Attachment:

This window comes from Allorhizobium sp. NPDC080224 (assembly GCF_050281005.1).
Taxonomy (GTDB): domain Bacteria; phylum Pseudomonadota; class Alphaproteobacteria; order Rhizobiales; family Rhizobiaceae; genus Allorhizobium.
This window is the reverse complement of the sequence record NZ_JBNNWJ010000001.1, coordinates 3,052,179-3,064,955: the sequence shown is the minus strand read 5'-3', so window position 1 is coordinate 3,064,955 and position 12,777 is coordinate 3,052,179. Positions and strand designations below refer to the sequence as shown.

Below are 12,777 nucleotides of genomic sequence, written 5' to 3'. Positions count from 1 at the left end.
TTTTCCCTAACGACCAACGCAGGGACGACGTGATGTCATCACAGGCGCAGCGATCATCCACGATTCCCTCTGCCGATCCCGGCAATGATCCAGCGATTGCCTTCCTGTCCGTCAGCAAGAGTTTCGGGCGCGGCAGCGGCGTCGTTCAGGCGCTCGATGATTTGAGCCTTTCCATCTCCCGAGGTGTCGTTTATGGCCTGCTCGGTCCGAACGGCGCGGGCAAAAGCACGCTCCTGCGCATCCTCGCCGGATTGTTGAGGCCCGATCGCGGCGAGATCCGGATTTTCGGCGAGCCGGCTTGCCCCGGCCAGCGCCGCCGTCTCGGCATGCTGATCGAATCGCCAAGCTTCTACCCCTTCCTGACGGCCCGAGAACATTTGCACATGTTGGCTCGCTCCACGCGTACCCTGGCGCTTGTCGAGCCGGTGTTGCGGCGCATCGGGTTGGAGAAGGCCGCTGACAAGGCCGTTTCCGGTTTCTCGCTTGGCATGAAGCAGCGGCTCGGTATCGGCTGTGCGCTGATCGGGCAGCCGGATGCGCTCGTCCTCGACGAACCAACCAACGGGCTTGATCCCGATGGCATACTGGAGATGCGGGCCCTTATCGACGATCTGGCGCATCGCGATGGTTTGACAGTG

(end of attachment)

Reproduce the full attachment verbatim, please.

This window comes from Allorhizobium sp. NPDC080224 (assembly GCF_050281005.1).
Taxonomy (GTDB): domain Bacteria; phylum Pseudomonadota; class Alphaproteobacteria; order Rhizobiales; family Rhizobiaceae; genus Allorhizobium.
This window is the reverse complement of the sequence record NZ_JBNNWJ010000001.1, coordinates 3,052,179-3,064,955: the sequence shown is the minus strand read 5'-3', so window position 1 is coordinate 3,064,955 and position 12,777 is coordinate 3,052,179. Positions and strand designations below refer to the sequence as shown.

Below are 12,777 nucleotides of genomic sequence, written 5' to 3'. Positions count from 1 at the left end.
TTTTCCCTAACGACCAACGCAGGGACGACGTGATGTCATCACAGGCGCAGCGATCATCCACGATTCCCTCTGCCGATCCCGGCAATGATCCAGCGATTGCCTTCCTGTCCGTCAGCAAGAGTTTCGGGCGCGGCAGCGGCGTCGTTCAGGCGCTCGATGATTTGAGCCTTTCCATCTCCCGAGGTGTCGTTTATGGCCTGCTCGGTCCGAACGGCGCGGGCAAAAGCACGCTCCTGCGCATCCTCGCCGGATTGTTGAGGCCCGATCGCGGCGAGATCCGGATTTTCGGCGAGCCGGCTTGCCCCGGCCAGCGCCGCCGTCTCGGCATGCTGATCGAATCGCCAAGCTTCTACCCCTTCCTGACGGCCCGAGAACATTTGCACATGTTGGCTCGCTCCACGCGTACCCTGGCGCTTGTCGAGCCGGTGTTGCGGCGCATCGGGTTGGAGAAGGCCGCTGACAAGGCCGTTTCCGGTTTCTCGCTTGGCATGAAGCAGCGGCTCGGTATCGGCTGTGCGCTGATCGGGCAGCCGGATGCGCTCGTCCTCGACGAACCAACCAACGGGCTTGATCCCGATGGCATACTGGAGATGCGGGCCCTTATCGACGATCTGGCGCATCGCGATGGTTTGACAGTG